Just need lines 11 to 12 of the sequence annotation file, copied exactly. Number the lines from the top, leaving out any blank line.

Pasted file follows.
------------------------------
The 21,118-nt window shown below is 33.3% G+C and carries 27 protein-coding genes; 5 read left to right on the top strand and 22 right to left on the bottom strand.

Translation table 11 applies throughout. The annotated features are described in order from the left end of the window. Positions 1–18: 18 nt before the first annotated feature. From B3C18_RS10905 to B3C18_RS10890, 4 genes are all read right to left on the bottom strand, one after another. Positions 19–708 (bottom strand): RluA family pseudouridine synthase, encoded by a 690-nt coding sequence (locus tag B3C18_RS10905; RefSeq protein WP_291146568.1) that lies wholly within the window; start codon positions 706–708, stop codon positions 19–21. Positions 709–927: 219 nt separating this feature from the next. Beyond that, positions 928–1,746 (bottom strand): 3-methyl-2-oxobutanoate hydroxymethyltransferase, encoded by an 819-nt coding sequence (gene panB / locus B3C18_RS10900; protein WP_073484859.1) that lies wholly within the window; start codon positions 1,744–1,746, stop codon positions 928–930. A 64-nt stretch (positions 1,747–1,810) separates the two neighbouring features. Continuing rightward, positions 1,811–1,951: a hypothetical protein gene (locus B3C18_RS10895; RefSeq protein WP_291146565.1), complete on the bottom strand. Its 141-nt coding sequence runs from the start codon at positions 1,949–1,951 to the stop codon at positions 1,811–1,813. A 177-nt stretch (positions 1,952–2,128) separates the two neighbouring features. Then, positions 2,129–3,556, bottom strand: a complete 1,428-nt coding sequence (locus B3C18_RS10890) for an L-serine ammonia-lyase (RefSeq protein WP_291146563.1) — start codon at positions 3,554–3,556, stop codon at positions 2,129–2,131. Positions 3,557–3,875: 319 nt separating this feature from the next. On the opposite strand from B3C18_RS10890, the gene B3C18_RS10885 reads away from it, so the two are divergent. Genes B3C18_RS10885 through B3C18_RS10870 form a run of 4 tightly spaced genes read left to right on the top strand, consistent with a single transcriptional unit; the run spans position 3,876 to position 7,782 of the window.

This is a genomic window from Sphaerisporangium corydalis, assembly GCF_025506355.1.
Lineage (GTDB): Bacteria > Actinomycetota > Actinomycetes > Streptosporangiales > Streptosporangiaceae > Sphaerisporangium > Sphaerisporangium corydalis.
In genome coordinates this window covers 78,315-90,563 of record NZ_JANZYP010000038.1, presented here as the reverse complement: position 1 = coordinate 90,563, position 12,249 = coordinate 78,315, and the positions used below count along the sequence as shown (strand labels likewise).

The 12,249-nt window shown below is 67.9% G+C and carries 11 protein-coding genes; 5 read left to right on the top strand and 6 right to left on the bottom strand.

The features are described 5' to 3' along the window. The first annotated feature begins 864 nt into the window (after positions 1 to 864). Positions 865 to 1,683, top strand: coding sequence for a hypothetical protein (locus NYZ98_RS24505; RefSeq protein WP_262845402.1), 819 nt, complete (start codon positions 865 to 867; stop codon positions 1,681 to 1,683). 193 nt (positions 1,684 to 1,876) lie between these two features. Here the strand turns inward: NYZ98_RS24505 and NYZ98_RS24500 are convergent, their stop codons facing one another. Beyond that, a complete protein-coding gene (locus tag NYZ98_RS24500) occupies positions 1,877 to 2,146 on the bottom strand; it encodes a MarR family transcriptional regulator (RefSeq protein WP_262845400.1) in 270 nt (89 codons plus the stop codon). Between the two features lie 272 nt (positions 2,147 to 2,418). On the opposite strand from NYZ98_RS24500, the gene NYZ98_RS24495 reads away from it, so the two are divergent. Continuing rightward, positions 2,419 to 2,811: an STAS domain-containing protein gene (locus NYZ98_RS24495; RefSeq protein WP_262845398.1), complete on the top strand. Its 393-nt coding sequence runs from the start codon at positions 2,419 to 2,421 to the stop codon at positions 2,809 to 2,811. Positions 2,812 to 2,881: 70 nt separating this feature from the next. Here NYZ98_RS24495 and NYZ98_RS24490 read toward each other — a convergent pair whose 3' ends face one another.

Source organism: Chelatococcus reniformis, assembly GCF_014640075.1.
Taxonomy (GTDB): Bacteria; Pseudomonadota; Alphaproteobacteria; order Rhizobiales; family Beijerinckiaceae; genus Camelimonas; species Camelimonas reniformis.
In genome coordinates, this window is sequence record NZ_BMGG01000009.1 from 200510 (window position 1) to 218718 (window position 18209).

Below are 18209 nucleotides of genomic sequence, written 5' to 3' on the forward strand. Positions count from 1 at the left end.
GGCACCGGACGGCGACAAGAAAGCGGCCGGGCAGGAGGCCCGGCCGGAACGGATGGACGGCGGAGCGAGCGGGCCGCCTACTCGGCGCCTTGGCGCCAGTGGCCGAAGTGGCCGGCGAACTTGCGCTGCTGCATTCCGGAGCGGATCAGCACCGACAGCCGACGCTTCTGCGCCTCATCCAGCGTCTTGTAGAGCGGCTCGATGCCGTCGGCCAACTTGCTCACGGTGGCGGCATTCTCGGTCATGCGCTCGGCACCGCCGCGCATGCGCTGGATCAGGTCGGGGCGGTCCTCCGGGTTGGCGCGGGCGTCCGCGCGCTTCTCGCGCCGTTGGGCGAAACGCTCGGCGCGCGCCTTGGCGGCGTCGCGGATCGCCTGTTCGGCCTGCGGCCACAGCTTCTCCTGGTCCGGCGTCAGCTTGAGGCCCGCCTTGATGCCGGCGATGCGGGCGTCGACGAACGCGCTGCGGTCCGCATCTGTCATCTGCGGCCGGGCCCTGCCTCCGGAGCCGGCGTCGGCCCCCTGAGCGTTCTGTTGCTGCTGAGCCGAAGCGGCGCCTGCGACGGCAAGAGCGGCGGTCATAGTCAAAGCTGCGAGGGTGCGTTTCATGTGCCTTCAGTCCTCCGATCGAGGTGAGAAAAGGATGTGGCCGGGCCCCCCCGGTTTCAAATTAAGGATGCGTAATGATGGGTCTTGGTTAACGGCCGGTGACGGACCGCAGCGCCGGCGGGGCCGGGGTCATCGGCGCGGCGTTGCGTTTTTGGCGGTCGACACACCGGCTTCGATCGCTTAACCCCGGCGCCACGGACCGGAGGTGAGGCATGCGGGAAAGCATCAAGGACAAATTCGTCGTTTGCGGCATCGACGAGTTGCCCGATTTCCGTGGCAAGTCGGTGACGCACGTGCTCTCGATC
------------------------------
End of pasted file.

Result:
Below are 18209 nucleotides of genomic sequence, written 5' to 3' on the forward strand. Positions count from 1 at the left end.
GGCACCGGACGGCGACAAGAAAGCGGCCGGGCAGGAGGCCCGGCCGGAACGGATGGACGGCGGAGCGAGCGGGCCGCCTACTCGGCGCCTTGGCGCCAGTGGCCGAAGTGGCCGGCGAACTTGCGCTGCTGCATTCCGGAGCGGATCAGCACCGACAGCCGACGCTTCTGCGCCTCATCCAGCGTCTTGTAGAGCGGCTCGATGCCGTCGGCCAACTTGCTCACGGTGGCGGCATTCTCGGTCATGCGCTCGGCACCGCCGCGCATGCGCTGGATCAGGTCGGGGCGGTCCTCCGGGTTGGCGCGGGCGTCCGCGCGCTTCTCGCGCCGTTGGGCGAAACGCTCGGCGCGCGCCTTGGCGGCGTCGCGGATCGCCTGTTCGGCCTGCGGCCACAGCTTCTCCTGGTCCGGCGTCAGCTTGAGGCCCGCCTTGATGCCGGCGATGCGGGCGTCGACGAACGCGCTGCGGTCCGCATCTGTCATCTGCGGCCGGGCCCTGCCTCCGGAGCCGGCGTCGGCCCCCTGAGCGTTCTGTTGCTGCTGAGCCGAAGCGGCGCCTGCGACGGCAAGAGCGGCGGTCATAGTCAAAGCTGCGAGGGTGCGTTTCATGTGCCTTCAGTCCTCCGATCGAGGTGAGAAAAGGATGTGGCCGGGCCCCCCCGGTTTCAAATTAAGGATGCGTAATGATGGGTCTTGGTTAACGGCCGGTGACGGACCGCAGCGCCGGCGGGGCCGGGGTCATCGGCGCGGCGTTGCGTTTTTGGCGGTCGACACACCGGCTTCGATCGCTTAACCCCGGCGCCACGGACCGGAGGTGAGGCATGCGGGAAAGCATCAAGGACAAATTCGTCGTTTGCGGCATCGACGAGTTGCCCGATTTCCGTGGCAAGTCGGTGACGCACGTGCTCTCGATC